Spirulina, the superfood that keeps its promises
Nutrition is one of society’s key concerns. While some countries suffer from malnutrition, others have worrying levels of obesity
Scientific research has therefore focused on studying natural nutrients that can fill the gaps in unbalanced diets in both extremes.
And so the term ‘superfood’ was born, defined as a nutrient-rich natural food. This category of food has expanded over the years, so that any food could be considered ‘super’, since all foods contribute to the body’s well-being. This has caused some confusion about how to use this concept.
However, there are many plant nutrients that have an exceptional variety of compounds beneficial to the body. The best known is an alga called spirulina. And its fame is much more than just a marketing phenomenon!
The ‘blue gold’ recommended by the UN and NASA
Spirulina (Arthrospira platensis, formerly Spirulina platensis) is a cyanobacterium with photosynthetic capacity that grows in alkaline waters (1).
This spiral-shaped blue-green algae grows naturally in lakes on different continents: in America (Mexico’s Lake Texcoco), in Africa (Chad, Niger and the Great Rift Valley), and in Asia (in its tropical and subtropical regions) (2).
It was consumed by the Aztecs (who called it techuitlatl), especially their messengers, to preserve their energy when travelling long distances (3). It has been observed that members of the African Kanembu tribe, major consumers of spirulina in Lake Chad, do not have any nutritional deficiencies (3).
Its value and properties are such that spirulina has been called ‘blue gold’. After harvest, it is dried and ground to a very fine green powder.
The European Space Agency and NASA have recommended consuming it to satisfy the nutrient needs of astronauts during long-term space missions (2).
The United Nations Food and Agriculture organization (FAO) regularly runs campaigns promoting its production and consumption. China, its main supplier (50% of 5,000 tonnes worldwide), has declared it a food of national interest (4.5).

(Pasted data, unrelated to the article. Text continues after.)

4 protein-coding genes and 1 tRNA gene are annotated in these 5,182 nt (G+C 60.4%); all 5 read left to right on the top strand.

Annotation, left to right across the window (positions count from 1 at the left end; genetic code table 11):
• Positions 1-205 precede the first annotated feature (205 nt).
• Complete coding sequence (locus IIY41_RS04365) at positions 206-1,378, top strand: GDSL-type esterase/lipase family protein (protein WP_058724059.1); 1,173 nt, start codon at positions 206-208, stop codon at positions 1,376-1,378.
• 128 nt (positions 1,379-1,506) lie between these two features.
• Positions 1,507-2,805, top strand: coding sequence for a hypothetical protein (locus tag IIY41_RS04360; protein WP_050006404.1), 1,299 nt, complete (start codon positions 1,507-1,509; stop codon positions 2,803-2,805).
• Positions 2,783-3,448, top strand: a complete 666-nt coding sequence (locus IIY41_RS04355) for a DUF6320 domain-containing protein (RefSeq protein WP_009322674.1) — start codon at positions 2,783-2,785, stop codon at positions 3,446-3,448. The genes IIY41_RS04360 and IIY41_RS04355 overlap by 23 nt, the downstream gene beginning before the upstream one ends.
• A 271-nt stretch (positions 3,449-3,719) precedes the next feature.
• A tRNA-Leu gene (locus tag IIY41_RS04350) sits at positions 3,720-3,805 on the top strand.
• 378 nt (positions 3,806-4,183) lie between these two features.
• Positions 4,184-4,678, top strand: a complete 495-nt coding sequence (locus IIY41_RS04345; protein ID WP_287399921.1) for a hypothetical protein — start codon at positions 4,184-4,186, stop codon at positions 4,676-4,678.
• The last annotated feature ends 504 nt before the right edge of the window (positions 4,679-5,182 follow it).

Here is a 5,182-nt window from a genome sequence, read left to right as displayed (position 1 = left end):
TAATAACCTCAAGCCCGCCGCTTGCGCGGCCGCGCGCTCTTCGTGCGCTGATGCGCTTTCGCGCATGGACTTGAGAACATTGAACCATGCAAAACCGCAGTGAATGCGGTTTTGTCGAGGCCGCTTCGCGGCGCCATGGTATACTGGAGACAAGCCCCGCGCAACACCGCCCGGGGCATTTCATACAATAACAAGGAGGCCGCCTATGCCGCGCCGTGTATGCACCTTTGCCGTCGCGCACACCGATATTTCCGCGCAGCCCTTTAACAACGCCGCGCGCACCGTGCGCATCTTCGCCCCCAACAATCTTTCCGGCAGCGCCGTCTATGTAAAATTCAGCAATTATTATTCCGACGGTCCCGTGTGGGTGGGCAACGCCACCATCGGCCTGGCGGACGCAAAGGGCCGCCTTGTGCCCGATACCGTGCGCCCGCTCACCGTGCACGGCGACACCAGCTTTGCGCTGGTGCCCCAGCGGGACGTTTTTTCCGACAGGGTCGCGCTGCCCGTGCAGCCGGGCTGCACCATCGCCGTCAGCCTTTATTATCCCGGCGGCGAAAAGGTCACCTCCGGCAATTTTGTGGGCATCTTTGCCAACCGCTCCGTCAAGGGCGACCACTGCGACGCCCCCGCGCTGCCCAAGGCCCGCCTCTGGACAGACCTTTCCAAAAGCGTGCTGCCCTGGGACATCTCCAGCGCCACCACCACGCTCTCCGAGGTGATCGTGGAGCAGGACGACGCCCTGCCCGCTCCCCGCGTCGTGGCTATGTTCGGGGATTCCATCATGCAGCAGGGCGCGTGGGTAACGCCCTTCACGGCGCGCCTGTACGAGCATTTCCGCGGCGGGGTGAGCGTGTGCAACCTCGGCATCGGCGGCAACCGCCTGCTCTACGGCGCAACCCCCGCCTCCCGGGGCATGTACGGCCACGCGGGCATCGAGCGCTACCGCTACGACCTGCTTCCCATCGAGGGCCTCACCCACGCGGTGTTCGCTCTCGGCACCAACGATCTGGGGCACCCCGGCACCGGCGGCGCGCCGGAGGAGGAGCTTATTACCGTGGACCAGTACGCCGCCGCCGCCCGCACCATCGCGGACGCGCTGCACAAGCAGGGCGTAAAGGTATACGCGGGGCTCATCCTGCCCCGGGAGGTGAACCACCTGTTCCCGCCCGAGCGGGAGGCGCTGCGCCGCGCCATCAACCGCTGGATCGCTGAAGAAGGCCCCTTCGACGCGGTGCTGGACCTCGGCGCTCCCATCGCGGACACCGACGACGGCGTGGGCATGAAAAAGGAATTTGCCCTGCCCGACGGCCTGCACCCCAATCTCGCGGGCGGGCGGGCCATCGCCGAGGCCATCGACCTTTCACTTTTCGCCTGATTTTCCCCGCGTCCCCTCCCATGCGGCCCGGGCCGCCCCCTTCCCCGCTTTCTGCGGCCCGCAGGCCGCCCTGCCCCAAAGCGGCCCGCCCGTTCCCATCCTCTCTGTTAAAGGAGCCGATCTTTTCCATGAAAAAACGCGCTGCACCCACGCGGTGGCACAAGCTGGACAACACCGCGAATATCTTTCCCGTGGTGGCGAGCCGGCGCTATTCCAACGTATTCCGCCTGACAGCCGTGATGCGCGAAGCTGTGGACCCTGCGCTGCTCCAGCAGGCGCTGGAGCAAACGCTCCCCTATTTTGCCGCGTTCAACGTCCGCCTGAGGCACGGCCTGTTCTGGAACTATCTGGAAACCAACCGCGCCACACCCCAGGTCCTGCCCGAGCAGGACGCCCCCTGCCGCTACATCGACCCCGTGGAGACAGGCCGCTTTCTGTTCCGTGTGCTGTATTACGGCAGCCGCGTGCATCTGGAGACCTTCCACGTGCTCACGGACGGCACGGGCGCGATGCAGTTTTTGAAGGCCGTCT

A complete nutritional supplement
55 to 70% of spirulina’s dry weight is made up of proteins, making it an exceptional plant source of protein. While very low in calories, it contains 15-20% carbohydrates, 69% fats, and fibres, minerals (manganese, zinc, magnesium, notably assimilable iron) and vitamins (B, C, D, E) (3, 6, 7).
It is one of the few species to contain phycocyanin, the pigment that gives the algae its blue colour and antioxidant, detoxifying (5) and anti-inflammatory (8) properties. Its carotenoid and polysaccharide content give it hepatoprotective and immunostimulatory action (9,10). Spirulina helps to reduce glucose and ‘bad cholesterol’ (LDL) levels in the blood and increase ‘good cholesterol’ (HDL) (2, 11).
One study showed that daily intake of 6 g of spirulina over 4 weeks increases fat oxidation, glutathione concentration (antioxidant molecule) (12), as well as oxygenation of the muscles.
It is a particularly effective anti-ageing ally in cases of anaemia and for the treatment of cancer.
Since it meets the large majority of daily nutritional needs, it is clear that spirulina has truly earned its superfood title!
Our spirulina, 100% natural and organic
An ideal dietary supplement to prevent and treat various deficiencies, our spirulina is derived from organic cultures and fulfils the microbiological criteria laid down by European pharmacopoeia.
Anastore offers you an exceptional quality spirulina in different forms:
- ORGANIC SPIRULINA, in a capsule containing algae powder for practical consumption; See product file
- Naturland™-certified ORGANIC SPIRULINA AND CHLORELLA, two algae for a detoxifying synergy; See product file
- ORGANIC SPIRULINA POWDER, to mix with juices and smoothies; See product file
- ISOTONIC SPIRULINA, a refreshing isotonic with a peppermint aroma; a drink especially designed for athletes. See product file
- Deng and Chow (2010) Hypolipidemic, antioxidant and antiinflammatory activities of microalgae Spirulina. Cardiovasc Ther 28(4): e33–e45.
- Habib et al. (2008) A review on culture, production and use of spirulina as food for humans and feeds for domestic animals and fish. FAO Fisheries and Aquaculture Circular. No. 1034. Rome, FAO.
- El-Desoky et al. (2013) Improvement of mercuric chloride-induced testis injuries and sperm quality deteriorations by Spirulina platensis in rats. Plos One 8(3): e59177.
- Ramírez-Moreno and Olvera-Ramírez (2006) Uso tradicional y actual de Spirulina sp. (Arthrospira sp.). INCI 31 (9).
- Seo et al. (2013) Stable isolation of phycocyanin from Spirulina platensis associated with high-pressure extraction process. Int J Mol Sci 14: 1778-1787.
- Grzanna et al. (2006) Immolina, a high-molecular-weight polysaccharide fraction of Spirulina, enhances chemokine expression in human monocytic THP-1 cells. J Altern Complement Med 12(5):429-35.
- Madrigal-Santillán et al. (2014) Review of natural products with hepatoprotective effects. World J Gastroenterol 20(40): 14787-14804.
- Torres-Durán et al. (2012) Effect of Spirulina maxima on postprandial lipemia in young runners: a preliminary report. J Med Food 15 (8): 753–757.
- Kalafati et al. (2010) Ergogenic and antioxidant effects of spirulina supplementation in humans. Med Sci Sports Exerc 42(1): 142-51.